First lieutenants: George W. Brickley, Philander R. Gray, John M. Bingham.
Sergeants: William H. Potter, William Beck, Julius A. Dunham, Emanuel Widle, Charles G. Connely, Dennis D. Moriarty, Alexander McDowell, William G. Dickey, Francis H. Hilliard.
Corporals: Jonathan W. Brink, Samuel Fair, Henry Aten, John B. Allender, Jacob Allebach, John Burns, Henry A. Cornwell, Aaron H. Harrison, Solomon S. Engle.
Privates: John Aten, Moore Bridges, Benjamin F. Baldwin, James D. Black, Warren J. Brink, George W. Barnes, James B. Brown, William J. Bingham, James Bailey, Nathaniel Brink, Orin S. Babcock, Calvin D. Bingham, Abraham L. Cosway, Samuel G. Crawford, William J. Connely, John R. Donnelly, James F. Dawson, Philip H. Dillin, Garrett De Mill, William M. Dewoody, William R. Dawson, Sylvester L. Dunham, Thomas W. Eaton, Thomas Fair, Augustus M. Funk, Moses Funk, Andrew J. Gibbons, Jacob Gibbons, Francis Gray, W.W. Gilliland, Levi Grimm, Henry E. Ginter, George Hesler, Joseph B. Hart, Daniel Hoxworth, John F. Hughes, Sidney Heckert, Solomon D. Hughes, James W. Ingham, Ebenezer H. James, Joseph Kellerman, William H. Kelly, John E. Lapsley, Owen Lyons, Chambers Lawrence, Henry H. Mull, Jesse M. Manson, George R. Morris, Thomas A. Morrison, John B. Manson, James P. Manson, Alexander McKinley, Prior McMurray, William A. McKenzie, William McKenzie, John McCool, Israel T. Phelps, Almiron Parker, David E. Perry, Newton B. Riddle, A. Rhodabarger, Robert B. Rodgers, Franklin F. Sands, William M. Stover, George Shawgo, George Shingledecker, John B. Shaner, W.A. Shingledecker, Henry D. Shaner, George Savage, Alpheus W. Scott, John H. Stroop, T.C. Shelmadine, Nicholas Thompson, David W. Tripp, David O. Tyrrell, Joel C. Usher, Jonathan Wygant, John Wygant, James Withneck, Henry D. Weaver, William C. Waits.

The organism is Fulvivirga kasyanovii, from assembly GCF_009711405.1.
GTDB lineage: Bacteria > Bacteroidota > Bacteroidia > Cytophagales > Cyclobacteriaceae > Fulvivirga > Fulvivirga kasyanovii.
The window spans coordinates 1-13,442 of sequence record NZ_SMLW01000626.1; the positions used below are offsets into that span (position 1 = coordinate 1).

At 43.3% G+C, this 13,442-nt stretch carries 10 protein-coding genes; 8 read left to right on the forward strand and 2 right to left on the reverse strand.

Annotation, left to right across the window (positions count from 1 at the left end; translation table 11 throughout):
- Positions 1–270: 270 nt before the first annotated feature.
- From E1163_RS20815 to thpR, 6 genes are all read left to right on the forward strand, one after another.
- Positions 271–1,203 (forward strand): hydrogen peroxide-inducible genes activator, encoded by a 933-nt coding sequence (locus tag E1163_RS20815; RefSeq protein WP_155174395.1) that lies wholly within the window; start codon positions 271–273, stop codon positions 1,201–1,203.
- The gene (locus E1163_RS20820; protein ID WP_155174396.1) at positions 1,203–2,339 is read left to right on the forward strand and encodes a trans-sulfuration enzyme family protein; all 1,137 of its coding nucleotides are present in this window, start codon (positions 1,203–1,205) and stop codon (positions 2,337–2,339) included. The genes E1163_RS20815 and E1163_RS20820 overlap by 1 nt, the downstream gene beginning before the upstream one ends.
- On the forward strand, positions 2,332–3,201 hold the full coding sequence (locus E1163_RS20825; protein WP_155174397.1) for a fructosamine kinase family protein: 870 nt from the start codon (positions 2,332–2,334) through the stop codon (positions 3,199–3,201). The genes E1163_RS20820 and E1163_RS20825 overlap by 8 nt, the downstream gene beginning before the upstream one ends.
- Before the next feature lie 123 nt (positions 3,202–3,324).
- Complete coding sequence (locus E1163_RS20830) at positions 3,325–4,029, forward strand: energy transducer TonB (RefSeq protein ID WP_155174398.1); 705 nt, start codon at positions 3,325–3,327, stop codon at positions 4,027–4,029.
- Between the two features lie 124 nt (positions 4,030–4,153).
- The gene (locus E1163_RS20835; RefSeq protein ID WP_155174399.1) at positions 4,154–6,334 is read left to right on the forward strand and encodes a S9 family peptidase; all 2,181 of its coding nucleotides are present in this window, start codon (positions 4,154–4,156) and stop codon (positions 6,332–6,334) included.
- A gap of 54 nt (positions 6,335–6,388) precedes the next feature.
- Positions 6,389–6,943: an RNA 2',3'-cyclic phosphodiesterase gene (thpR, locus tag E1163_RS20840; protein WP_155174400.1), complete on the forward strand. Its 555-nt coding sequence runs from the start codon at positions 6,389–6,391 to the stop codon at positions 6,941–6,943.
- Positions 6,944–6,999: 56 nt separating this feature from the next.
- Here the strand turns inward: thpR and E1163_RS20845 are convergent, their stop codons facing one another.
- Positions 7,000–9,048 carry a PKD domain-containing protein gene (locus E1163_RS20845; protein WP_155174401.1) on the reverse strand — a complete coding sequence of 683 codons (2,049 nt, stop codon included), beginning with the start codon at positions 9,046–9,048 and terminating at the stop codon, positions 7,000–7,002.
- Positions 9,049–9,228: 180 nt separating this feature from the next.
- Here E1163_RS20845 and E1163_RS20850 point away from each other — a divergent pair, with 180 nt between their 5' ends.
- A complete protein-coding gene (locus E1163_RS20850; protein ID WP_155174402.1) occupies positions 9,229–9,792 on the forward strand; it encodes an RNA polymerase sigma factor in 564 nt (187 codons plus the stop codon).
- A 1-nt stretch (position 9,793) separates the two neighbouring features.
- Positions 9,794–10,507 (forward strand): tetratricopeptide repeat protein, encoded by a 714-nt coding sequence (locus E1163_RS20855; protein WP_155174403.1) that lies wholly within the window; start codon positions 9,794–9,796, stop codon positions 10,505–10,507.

Company E.— The following men from Venango county were in this company:
First lieutenant, George W. Plumer.
Sergeants: Richard A. Dempsey, Daniel H. Weikal, John Stevenson.
Corporal, R.A. Lehentaler.
Musician, Merrick Davidson.
Privates: James Adams, William K. Curtis, Robert J. Green, James McClintock, William Naylor, John W. Tyrrell, Elias Shaffer, John Shaffer, Jr., Abraham Sahm, Washington Tarr, Alonzo Smith, Oscar Fisher.
Company F.— Captains: John M. Clapp, Nathaniel Lang.
First lieutenants: Joseph K. Byers, Daniel B. Levier.
Second lieutenant, Charles H. Raymond.
Sergeants: James Davison, Henry Wise, John Elliott, Samuel T. Borland, Solomon Rugh, Nathaniel Kahl, Thomas Service.